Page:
Why do coffee bags have valves?
Ever bought a bag of specialty coffee and wondered what the little valve in the bag is for? Well, worry not, you’re in the right place.
Chances are, when you go to pick a bag of good coffee off the shelf in a supermarket, you hold the valve to your nose, give a little squeeze and decide whether it’s the stuff for you. And while this experience of ‘smelling’ before buying is valuable for coffee companies, it’s not the intention of the valve itself. There’s a far more pragmatic reason for that little hole in the top of your bag.
So, why the valve?
Coffee (especially freshly roasted speciality coffee) has, like almost anything, a shelf life. Eat by Date claim that whole bean coffee lasts for 6-9 months in the pantry, but if you speak to any independent coffee roaster, you’ll likely get a much shorter time frame. Like a fine wine or a juicy steak, timeframe is important. The longer you leave it, the worse (or in wine’s case, the better), it gets.
What the valve does, then, is release essential air molecules from the bag to help preserve the life expectation of the beans inside.
When green coffee beans are roasted, they begin the process of releasing carbon dioxide. The fresher the roast, the more carbon dioxide is released from the bean. Sealing fresh beans inside an unventilated bag would result in the bag expanding, and eventually, the bag would rupture.
The science behind it all
When you introduce heat to green coffee beans, the amino acids and sugar in the bean combine and begin to ‘react’. This reaction process is what makes up the array of smells, tastes and colours that the roasted bean is characterised by.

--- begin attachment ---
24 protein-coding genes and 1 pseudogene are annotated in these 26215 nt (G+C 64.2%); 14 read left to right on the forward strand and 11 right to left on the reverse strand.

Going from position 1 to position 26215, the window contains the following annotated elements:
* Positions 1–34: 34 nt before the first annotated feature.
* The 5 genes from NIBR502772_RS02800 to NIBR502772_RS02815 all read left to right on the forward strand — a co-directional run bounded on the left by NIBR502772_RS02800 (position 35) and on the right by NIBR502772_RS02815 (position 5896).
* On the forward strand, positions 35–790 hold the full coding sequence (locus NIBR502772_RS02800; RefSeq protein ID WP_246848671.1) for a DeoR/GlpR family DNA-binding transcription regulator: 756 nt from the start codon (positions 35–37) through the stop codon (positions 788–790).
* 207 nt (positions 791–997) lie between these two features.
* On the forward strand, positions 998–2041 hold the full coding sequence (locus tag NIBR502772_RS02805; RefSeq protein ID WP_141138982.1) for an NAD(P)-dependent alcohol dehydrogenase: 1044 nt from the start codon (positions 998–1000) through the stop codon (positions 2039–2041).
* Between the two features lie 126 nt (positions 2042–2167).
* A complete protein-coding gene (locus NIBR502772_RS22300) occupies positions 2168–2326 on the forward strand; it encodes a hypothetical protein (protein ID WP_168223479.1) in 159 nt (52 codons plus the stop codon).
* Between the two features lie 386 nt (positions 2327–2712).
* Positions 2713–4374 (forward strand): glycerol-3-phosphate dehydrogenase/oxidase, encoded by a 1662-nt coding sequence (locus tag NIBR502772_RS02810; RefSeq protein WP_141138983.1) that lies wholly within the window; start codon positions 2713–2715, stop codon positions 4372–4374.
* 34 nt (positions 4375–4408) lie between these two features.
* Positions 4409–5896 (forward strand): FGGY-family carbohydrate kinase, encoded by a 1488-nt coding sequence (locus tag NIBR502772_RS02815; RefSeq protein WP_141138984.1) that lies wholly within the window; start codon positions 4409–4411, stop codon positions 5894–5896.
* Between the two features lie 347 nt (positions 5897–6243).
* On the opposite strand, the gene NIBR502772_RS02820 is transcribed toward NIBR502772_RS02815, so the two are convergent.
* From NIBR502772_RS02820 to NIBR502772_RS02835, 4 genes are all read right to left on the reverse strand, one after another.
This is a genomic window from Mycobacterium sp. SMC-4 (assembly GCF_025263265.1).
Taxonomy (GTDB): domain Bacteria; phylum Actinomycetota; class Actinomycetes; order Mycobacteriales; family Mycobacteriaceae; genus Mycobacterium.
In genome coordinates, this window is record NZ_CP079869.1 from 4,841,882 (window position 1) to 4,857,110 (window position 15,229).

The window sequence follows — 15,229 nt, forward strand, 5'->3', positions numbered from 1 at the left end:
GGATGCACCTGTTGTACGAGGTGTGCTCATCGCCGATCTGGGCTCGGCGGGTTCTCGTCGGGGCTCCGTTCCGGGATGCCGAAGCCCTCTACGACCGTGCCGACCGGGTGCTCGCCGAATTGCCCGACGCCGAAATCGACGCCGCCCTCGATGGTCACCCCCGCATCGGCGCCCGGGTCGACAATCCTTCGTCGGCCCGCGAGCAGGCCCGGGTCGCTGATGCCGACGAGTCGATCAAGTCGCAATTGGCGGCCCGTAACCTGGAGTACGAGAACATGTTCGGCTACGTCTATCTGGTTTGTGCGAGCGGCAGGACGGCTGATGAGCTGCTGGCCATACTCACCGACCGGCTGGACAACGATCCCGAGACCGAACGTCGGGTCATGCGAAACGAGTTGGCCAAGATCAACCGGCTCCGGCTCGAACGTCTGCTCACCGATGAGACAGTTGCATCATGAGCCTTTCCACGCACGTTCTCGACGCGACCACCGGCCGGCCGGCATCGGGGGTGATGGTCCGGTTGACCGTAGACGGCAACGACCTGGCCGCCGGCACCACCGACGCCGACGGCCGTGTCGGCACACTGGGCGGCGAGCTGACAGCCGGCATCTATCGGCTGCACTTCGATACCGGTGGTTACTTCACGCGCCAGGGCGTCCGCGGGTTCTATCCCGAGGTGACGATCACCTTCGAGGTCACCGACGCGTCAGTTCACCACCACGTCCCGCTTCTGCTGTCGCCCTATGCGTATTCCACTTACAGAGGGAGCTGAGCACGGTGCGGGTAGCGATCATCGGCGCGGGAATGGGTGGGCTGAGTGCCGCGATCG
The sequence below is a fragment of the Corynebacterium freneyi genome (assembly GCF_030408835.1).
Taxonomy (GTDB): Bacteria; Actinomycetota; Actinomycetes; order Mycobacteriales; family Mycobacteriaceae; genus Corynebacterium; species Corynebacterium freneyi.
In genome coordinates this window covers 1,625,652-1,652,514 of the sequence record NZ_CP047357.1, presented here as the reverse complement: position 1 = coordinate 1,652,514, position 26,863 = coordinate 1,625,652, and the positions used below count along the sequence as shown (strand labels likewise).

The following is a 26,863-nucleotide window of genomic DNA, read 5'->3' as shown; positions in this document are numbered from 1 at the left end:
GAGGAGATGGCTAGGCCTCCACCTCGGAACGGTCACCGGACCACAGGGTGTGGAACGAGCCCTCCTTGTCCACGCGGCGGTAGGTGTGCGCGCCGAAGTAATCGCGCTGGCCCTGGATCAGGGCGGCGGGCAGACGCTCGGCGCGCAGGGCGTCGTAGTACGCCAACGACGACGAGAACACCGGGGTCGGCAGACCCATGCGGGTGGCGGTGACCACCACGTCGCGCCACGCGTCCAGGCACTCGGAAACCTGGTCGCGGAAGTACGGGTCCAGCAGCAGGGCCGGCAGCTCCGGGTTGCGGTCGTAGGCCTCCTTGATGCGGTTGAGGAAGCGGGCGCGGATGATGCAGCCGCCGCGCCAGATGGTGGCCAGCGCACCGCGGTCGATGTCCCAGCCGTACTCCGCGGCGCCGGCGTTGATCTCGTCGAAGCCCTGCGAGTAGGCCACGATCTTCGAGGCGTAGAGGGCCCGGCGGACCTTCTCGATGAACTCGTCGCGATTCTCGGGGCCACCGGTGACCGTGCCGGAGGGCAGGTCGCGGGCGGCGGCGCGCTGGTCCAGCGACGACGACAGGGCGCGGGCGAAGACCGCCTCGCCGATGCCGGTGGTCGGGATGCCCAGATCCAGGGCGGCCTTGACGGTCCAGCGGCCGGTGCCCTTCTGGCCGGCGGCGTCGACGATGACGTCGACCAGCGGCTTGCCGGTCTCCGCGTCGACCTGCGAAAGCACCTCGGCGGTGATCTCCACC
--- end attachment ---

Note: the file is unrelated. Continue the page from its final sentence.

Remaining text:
This process is known as ‘oxidisation’, and essentially, the more oxygen coffee beans are exposed to, the less fresh the coffee. It’s why coffee bags often come with resealable zip-lock pouches, and it’s why the valve on the bags don’t let oxygen in, they only let carbon dioxide out.
For the coffee roaster, having valves on packaging increases both quality control and flexibility. It means roasters can roast and bag coffee immediately without beans being affected by oxidation, and without worry that bags might burst on the shelf at the supermarket.
More than just sniffing holes
If you’ve ever worried about whether your coffee will stay fresh on the shelf, worry not. Coffee bag valves aren’t just for the customers’ noses, they’re for the good of your beans, too.
At The Bag Broker, we have an array of coffee bags both with or without a one-way valve, so you can choose what’s right for your coffee. We also offer a bespoke printing service, so you can get the right brand on to the right bags and showcase your coffee to your customers on the supermarket shelves.